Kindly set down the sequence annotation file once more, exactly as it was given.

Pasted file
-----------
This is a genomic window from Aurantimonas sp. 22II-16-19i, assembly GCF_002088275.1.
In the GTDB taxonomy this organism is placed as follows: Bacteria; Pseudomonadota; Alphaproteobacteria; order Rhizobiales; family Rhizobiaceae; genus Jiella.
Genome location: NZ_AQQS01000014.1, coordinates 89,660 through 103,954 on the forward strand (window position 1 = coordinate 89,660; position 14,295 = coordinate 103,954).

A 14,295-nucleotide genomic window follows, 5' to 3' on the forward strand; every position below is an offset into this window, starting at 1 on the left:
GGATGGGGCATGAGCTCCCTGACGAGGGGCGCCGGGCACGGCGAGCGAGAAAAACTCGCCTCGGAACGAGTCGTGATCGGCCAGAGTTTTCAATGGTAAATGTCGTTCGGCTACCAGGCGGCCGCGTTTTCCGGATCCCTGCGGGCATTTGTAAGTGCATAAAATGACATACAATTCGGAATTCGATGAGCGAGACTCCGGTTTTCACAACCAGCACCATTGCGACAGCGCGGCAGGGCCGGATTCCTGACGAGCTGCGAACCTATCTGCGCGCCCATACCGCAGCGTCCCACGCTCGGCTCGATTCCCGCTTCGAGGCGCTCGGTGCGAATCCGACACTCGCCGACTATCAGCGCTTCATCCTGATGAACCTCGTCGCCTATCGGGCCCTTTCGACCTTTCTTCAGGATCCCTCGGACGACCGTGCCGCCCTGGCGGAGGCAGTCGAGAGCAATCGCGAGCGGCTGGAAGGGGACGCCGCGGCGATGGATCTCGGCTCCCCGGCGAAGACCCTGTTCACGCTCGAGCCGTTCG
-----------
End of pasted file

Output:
This is a genomic window from Aurantimonas sp. 22II-16-19i, assembly GCF_002088275.1.
In the GTDB taxonomy this organism is placed as follows: Bacteria; Pseudomonadota; Alphaproteobacteria; order Rhizobiales; family Rhizobiaceae; genus Jiella.
Genome location: NZ_AQQS01000014.1, coordinates 89,660 through 103,954 on the forward strand (window position 1 = coordinate 89,660; position 14,295 = coordinate 103,954).

A 14,295-nucleotide genomic window follows, 5' to 3' on the forward strand; every position below is an offset into this window, starting at 1 on the left:
GGATGGGGCATGAGCTCCCTGACGAGGGGCGCCGGGCACGGCGAGCGAGAAAAACTCGCCTCGGAACGAGTCGTGATCGGCCAGAGTTTTCAATGGTAAATGTCGTTCGGCTACCAGGCGGCCGCGTTTTCCGGATCCCTGCGGGCATTTGTAAGTGCATAAAATGACATACAATTCGGAATTCGATGAGCGAGACTCCGGTTTTCACAACCAGCACCATTGCGACAGCGCGGCAGGGCCGGATTCCTGACGAGCTGCGAACCTATCTGCGCGCCCATACCGCAGCGTCCCACGCTCGGCTCGATTCCCGCTTCGAGGCGCTCGGTGCGAATCCGACACTCGCCGACTATCAGCGCTTCATCCTGATGAACCTCGTCGCCTATCGGGCCCTTTCGACCTTTCTTCAGGATCCCTCGGACGACCGTGCCGCCCTGGCGGAGGCAGTCGAGAGCAATCGCGAGCGGCTGGAAGGGGACGCCGCGGCGATGGATCTCGGCTCCCCGGCGAAGACCCTGTTCACGCTCGAGCCGTTCG